Fifteen Kenai Peninsula communities appear on a preliminary nationwide list of those that could benefit from a federal program to remove hazardous fuels to reduce the risk from wildfires.
Alaska projects funded through the $240 million program could include prescribed burning, clearing or chipping of hazardous trees, said Larry Vanderlinden, fire management coordinator for the Alaska region of the U.S. Fish and Wildlife Service.
Peninsula communities that made the preliminary list are Anchor Point, Clam Gulch, Cooper Landing, Fox River, Fritz Creek, Funny River, Happy Valley, Homer, Kalifornsky, Kasilof, Kenai, Nikiski, Ninilchik, Salamatof and Soldotna.
It has not been determined how the new program will interact with separate initiatives such as the Kenai Peninsula Borough's response to the spruce bark beetle infestation, Vanderlinden said.
"That will take some coordination. We need to find out what is going on in the borough now," he said.
The new federal program arose after President Bill Clinton directed the secretaries of Agriculture and Interior in August to prepare a report on how best to respond to last summer's disastrous wildfires in New Mexico and the Rocky Mountain states and to ensure there are adequate resources to respond to future wildfires.
According to the Jan. 4 Federal Register, their report calls for federal agencies to increase investments in projects to reduce fire risk and to work with communities to reduce fire hazards in populated areas.
Federal land management agencies are working with states, tribes and local governments to plan fuel-reduction projects in the urban-wildlands interface -- the area where human development borders or mixes with wildlands. Vanderlinden said Congress has appropriated $240 million to fund the work -- half to the Interior Department and half to the Agriculture Department.
The Federal Register said projects will be focused on federally owned lands at the urban-wildlands interface but may extend to nearby lands with other owners. Federal lands on the Kenai Peninsula include the Kenai National Wildlife Refuge, Kenai Fjords National Park and parts of Chugach National Forest.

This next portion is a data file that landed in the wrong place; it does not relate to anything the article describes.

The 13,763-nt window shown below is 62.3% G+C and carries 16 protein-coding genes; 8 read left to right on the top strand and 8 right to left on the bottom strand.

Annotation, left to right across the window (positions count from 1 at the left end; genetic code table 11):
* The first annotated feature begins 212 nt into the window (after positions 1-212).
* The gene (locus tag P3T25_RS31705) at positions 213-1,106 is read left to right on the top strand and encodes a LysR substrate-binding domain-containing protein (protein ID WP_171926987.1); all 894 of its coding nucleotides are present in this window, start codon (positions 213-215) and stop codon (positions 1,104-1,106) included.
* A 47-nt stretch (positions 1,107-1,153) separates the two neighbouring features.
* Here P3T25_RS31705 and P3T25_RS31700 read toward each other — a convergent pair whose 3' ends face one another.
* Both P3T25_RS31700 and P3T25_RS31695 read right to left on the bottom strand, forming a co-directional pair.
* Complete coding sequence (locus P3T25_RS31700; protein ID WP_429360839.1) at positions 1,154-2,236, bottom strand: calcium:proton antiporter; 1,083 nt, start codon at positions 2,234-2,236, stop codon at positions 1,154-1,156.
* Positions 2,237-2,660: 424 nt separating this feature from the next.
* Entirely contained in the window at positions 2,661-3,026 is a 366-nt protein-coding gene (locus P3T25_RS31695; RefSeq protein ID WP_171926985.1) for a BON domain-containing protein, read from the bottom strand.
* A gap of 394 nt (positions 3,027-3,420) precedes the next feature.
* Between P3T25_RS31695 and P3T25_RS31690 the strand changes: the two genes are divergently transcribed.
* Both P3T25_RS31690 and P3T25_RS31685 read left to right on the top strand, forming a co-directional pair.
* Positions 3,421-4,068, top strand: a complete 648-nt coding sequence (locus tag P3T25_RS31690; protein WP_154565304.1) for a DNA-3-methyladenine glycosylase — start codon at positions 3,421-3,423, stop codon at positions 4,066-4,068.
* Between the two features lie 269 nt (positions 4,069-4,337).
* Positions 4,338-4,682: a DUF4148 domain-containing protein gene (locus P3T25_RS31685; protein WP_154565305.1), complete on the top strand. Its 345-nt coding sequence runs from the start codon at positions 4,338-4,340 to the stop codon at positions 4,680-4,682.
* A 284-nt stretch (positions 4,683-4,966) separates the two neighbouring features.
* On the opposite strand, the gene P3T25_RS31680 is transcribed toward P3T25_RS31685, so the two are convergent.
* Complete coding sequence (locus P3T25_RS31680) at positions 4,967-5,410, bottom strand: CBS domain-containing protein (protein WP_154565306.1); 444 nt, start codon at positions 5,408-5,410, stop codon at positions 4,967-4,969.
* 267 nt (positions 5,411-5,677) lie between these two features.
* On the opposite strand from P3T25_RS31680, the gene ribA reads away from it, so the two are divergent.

Agencies in individual states cooperated to produce preliminary lists of communities that lie near federal lands and face a high risk from wildfires, Vanderlinden said. Now, the states are developing priorities.
"After those are developed, there will be discussions at the National Interagency Fire Center to prioritize projects for funding and determine the allocations to the states," he said.
The Alaska list was written by representatives of the federal Bureau of Land Management, National Park Service, Fish and Wildlife Service, Forest Service and Bureau of Indian Affairs, state agencies and tribal groups including Tanana Chiefs Conference and Chugachmiut.
It includes the 15 peninsula communities and 23 others from Anchorage to Fairbanks and Interior Alaska. The preliminary list also includes communities from 36 other states. The Interior and Agriculture departments plan to update it as states and tribes provide more information. Communities could be added or removed. The secretaries must publish an updated list by May 1.
According to the Alaska Division of Forestry, people cause an average of more than 400 wildfires in Alaska each year, mostly in May and early June before new growth replaces dead grass and plants from the previous year. Common causes include campfires, the burning of brush and trash piles, discarded cigarettes and children playing with fire.
Fires started by people can be more destructive than those caused by lightning, because they often occur in populated areas. The 1996 Millers Reach fire destroyed 300 homes and burned more than 37,000 acres.
Clearing brush, trees, wood piles and other burnable materials from around homes can make them easier to defend against wildfires.
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